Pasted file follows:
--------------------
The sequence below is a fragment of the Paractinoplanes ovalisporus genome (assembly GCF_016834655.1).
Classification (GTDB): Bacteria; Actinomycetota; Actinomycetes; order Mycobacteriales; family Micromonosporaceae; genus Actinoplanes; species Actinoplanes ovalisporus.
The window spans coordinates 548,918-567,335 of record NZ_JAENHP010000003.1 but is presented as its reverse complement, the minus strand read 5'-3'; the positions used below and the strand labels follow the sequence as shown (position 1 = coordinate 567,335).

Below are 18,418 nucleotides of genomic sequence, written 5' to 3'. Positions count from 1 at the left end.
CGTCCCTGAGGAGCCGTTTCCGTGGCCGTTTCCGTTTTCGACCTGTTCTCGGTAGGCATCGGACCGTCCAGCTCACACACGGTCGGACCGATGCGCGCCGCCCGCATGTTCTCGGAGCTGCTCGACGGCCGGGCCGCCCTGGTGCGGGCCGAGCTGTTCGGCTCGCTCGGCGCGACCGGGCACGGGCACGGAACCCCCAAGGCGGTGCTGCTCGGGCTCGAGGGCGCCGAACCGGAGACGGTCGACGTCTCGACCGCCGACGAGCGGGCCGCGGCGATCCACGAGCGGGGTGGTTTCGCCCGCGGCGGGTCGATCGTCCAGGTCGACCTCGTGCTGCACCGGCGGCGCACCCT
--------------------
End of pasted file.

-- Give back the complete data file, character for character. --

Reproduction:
The sequence below is a fragment of the Paractinoplanes ovalisporus genome (assembly GCF_016834655.1).
Classification (GTDB): Bacteria; Actinomycetota; Actinomycetes; order Mycobacteriales; family Micromonosporaceae; genus Actinoplanes; species Actinoplanes ovalisporus.
The window spans coordinates 548,918-567,335 of record NZ_JAENHP010000003.1 but is presented as its reverse complement, the minus strand read 5'-3'; the positions used below and the strand labels follow the sequence as shown (position 1 = coordinate 567,335).

Below are 18,418 nucleotides of genomic sequence, written 5' to 3'. Positions count from 1 at the left end.
CGTCCCTGAGGAGCCGTTTCCGTGGCCGTTTCCGTTTTCGACCTGTTCTCGGTAGGCATCGGACCGTCCAGCTCACACACGGTCGGACCGATGCGCGCCGCCCGCATGTTCTCGGAGCTGCTCGACGGCCGGGCCGCCCTGGTGCGGGCCGAGCTGTTCGGCTCGCTCGGCGCGACCGGGCACGGGCACGGAACCCCCAAGGCGGTGCTGCTCGGGCTCGAGGGCGCCGAACCGGAGACGGTCGACGTCTCGACCGCCGACGAGCGGGCCGCGGCGATCCACGAGCGGGGTGGTTTCGCCCGCGGCGGGTCGATCGTCCAGGTCGACCTCGTGCTGCACCGGCGGCGCACCCT